Since the first day I walked into a large law firm, I have been amazed at the vast amount of information that is compiled within the four walls of each of these firms.  Even more so, I’m am amazed at the normalization of the data that is compiled.  Each office has a specific designation number; as does each employee; each vendor; each client; each matter; each saved document; so on and so on.  This type of information can and should be the Holy Grail when it comes to building a knowledge tool and a competitive intelligence resource that will leverage existing information against the firm’s future challenges.  Remember, it sure helps to know where you are going, if you know where you’ve already been.

However, it seems that all of this normalization gets siloed into its own little database and becomes so compartmentalized that it looks to be almost impossible for one database of information to link to another.  Each piece of information usually begins as a unique process, such as a conflicts check, and it lives and dies within that space.  Even when we buy expensive third-party projects, like CRM tools, we tend to have issues normalizing the data we import into that resource because we tend to not structure our existing data in a way that allows it to play well with the other data (let alone the new information we are compiling.)
Just off the top of my head, here’s a list of information that firms compile and normalize:
  • Employees (Employee ID)
  • Offices (Office ID)
  • Clients (Client ID)
  • Matters (Matter ID)
  • Matter Type (Matter Type ID)
  • Practice Groups (Practice Group ID)
  • Adverse Parties (Conflict ID)
  • Vendors (Vendor ID)
  • Filed Cases (Docket ID)
  • Courts (Court ID)
  • Documents (Doc ID)
Now, there are probably a few dozen more specific data points that we compile into the multiple systems we use in the every day life of running a law firm.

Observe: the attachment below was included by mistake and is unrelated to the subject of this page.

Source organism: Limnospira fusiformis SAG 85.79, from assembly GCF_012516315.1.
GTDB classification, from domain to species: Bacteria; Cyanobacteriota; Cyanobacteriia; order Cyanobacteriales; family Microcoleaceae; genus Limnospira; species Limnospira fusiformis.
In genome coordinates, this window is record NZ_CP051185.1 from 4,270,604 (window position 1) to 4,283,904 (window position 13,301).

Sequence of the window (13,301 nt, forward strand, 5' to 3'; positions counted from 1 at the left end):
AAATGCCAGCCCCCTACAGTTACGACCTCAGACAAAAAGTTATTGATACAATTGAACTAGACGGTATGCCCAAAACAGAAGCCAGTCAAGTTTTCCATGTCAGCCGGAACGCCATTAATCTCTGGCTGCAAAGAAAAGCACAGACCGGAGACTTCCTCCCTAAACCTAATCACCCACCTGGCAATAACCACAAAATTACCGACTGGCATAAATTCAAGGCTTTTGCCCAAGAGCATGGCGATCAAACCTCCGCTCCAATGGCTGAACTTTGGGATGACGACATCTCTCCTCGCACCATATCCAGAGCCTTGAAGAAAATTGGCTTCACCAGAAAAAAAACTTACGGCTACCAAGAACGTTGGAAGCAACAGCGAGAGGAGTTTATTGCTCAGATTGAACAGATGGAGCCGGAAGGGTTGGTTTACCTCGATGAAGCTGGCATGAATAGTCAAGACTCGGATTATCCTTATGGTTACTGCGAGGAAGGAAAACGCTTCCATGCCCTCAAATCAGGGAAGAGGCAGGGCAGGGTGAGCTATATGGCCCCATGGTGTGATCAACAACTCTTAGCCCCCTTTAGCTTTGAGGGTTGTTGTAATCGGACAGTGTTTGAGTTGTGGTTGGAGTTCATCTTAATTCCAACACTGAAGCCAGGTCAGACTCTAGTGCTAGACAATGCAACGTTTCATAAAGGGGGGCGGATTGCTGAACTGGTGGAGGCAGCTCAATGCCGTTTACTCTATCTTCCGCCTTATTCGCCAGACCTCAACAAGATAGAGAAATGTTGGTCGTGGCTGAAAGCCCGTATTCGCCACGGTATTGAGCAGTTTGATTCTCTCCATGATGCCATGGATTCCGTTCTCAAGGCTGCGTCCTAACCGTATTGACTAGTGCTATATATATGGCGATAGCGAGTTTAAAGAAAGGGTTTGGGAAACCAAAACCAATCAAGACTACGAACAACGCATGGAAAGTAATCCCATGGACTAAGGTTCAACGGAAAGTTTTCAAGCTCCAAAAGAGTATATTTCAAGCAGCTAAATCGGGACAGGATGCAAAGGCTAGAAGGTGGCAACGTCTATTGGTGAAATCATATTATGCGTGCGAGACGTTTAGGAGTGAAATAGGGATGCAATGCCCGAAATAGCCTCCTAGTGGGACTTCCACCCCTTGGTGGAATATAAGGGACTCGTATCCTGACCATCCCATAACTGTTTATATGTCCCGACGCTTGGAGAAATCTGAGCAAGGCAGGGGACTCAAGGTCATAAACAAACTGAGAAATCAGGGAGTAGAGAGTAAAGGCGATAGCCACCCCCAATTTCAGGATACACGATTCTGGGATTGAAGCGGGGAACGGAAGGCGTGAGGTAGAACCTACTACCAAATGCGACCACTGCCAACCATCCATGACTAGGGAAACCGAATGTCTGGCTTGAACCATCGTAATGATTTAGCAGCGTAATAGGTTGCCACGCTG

Let’s think about the external information that is out there that could also be used as a reference point:
  • Companies (DUNS ID; FEIN;)
  • Attorneys (BAR Number)
  • Individuals (SSN; Drivers License; e-mail)
Then there are more generic, but specific ID information out there:
  • Telephone Numbers
  • Zip Codes
  • Cities
  • States
  • Country
  • URL (
The moral of this story is simple — ask yourself this question before you bring on a new database:

How can I link this new information to my existing information?

If there is no “hook” between the new and the old, then are you really serving the needs of your firm by bringing in this new database?  If you cannot tie an individuals information that is housed in your CRM to any of your existing databases, is the CRM really worth the huge investment (both time and money) you are putting into it??
As the old saying goes, “an ounce of prevention is worth a pound of cure”, Knowledge Management, IT, and Competitive Intelligence professionals within the law firm need to create a strategy of making sure that each piece of data compiled can be connected to other pieces of data, regardless of which database that information resides.  If it cannot, then why purchase it?